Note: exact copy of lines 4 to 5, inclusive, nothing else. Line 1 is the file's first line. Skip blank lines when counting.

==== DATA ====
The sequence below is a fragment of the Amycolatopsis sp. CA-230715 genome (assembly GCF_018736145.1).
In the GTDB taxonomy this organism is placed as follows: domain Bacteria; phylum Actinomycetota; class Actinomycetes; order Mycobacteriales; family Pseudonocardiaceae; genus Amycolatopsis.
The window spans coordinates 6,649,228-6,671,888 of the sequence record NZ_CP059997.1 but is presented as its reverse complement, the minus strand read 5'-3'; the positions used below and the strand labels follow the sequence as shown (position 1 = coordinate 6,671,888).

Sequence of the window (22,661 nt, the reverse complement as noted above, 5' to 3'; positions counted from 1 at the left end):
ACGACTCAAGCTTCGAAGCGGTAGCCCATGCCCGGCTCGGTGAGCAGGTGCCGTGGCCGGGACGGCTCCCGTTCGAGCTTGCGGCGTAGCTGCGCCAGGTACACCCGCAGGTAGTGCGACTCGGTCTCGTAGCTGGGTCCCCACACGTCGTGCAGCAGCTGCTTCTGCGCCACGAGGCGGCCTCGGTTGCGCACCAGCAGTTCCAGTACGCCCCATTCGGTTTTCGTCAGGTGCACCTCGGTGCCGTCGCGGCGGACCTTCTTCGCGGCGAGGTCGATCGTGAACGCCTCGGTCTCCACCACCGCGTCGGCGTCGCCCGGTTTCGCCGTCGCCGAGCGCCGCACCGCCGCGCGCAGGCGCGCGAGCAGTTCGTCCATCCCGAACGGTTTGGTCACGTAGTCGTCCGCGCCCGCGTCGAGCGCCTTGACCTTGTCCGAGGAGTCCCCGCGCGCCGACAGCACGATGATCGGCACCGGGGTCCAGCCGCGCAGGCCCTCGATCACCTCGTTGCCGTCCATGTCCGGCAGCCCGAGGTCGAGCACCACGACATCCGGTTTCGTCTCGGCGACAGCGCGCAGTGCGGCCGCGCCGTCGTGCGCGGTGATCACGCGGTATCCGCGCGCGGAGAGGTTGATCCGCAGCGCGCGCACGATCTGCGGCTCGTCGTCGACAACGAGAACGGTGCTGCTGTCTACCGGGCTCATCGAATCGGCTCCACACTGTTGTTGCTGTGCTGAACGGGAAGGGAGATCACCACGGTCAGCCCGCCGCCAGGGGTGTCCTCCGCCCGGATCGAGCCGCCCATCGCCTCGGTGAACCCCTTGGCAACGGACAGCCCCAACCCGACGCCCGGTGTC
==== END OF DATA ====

Sequence of the window (22,661 nt, the reverse complement as noted above, 5' to 3'; positions counted from 1 at the left end):
ACGACTCAAGCTTCGAAGCGGTAGCCCATGCCCGGCTCGGTGAGCAGGTGCCGTGGCCGGGACGGCTCCCGTTCGAGCTTGCGGCGTAGCTGCGCCAGGTACACCCGCAGGTAGTGCGACTCGGTCTCGTAGCTGGGTCCCCACACGTCGTGCAGCAGCTGCTTCTGCGCCACGAGGCGGCCTCGGTTGCGCACCAGCAGTTCCAGTACGCCCCATTCGGTTTTCGTCAGGTGCACCTCGGTGCCGTCGCGGCGGACCTTCTTCGCGGCGAGGTCGATCGTGAACGCCTCGGTCTCCACCACCGCGTCGGCGTCGCCCGGTTTCGCCGTCGCCGAGCGCCGCACCGCCGCGCGCAGGCGCGCGAGCAGTTCGTCCATCCCGAACGGTTTGGTCACGTAGTCGTCCGCGCCCGCGTCGAGCGCCTTGACCTTGTCCGAGGAGTCCCCGCGCGCCGACAGCACGATGATCGGCACCGGGGTCCAGCCGCGCAGGCCCTCGATCACCTCGTTGCCGTCCATGTCCGGCAGCCCGAGGTCGAGCACCACGACATCCGGTTTCGTCTCGGCGACAGCGCGCAGTGCGGCCGCGCCGTCGTGCGCGGTGATCACGCGGTATCCGCGCGCGGAGAGGTTGATCCGCAGCGCGCGCACGATCTGCGGCTCGTCGTCGACAACGAGAACGGTGCTGCTGTCTACCGGGCTCATCGAATCGGCTCCACACTGTTGTTGCTGTGCTGAACGGGAAGGGAGATCACCACGGTCAGCCCGCCGCCAGGGGTGTCCTCCGCCCGGATCGAGCCGCCCATCGCCTCGGTGAACCCCTTGGCAACGGACAGCCCCAACCCGACGCCCGGTGTC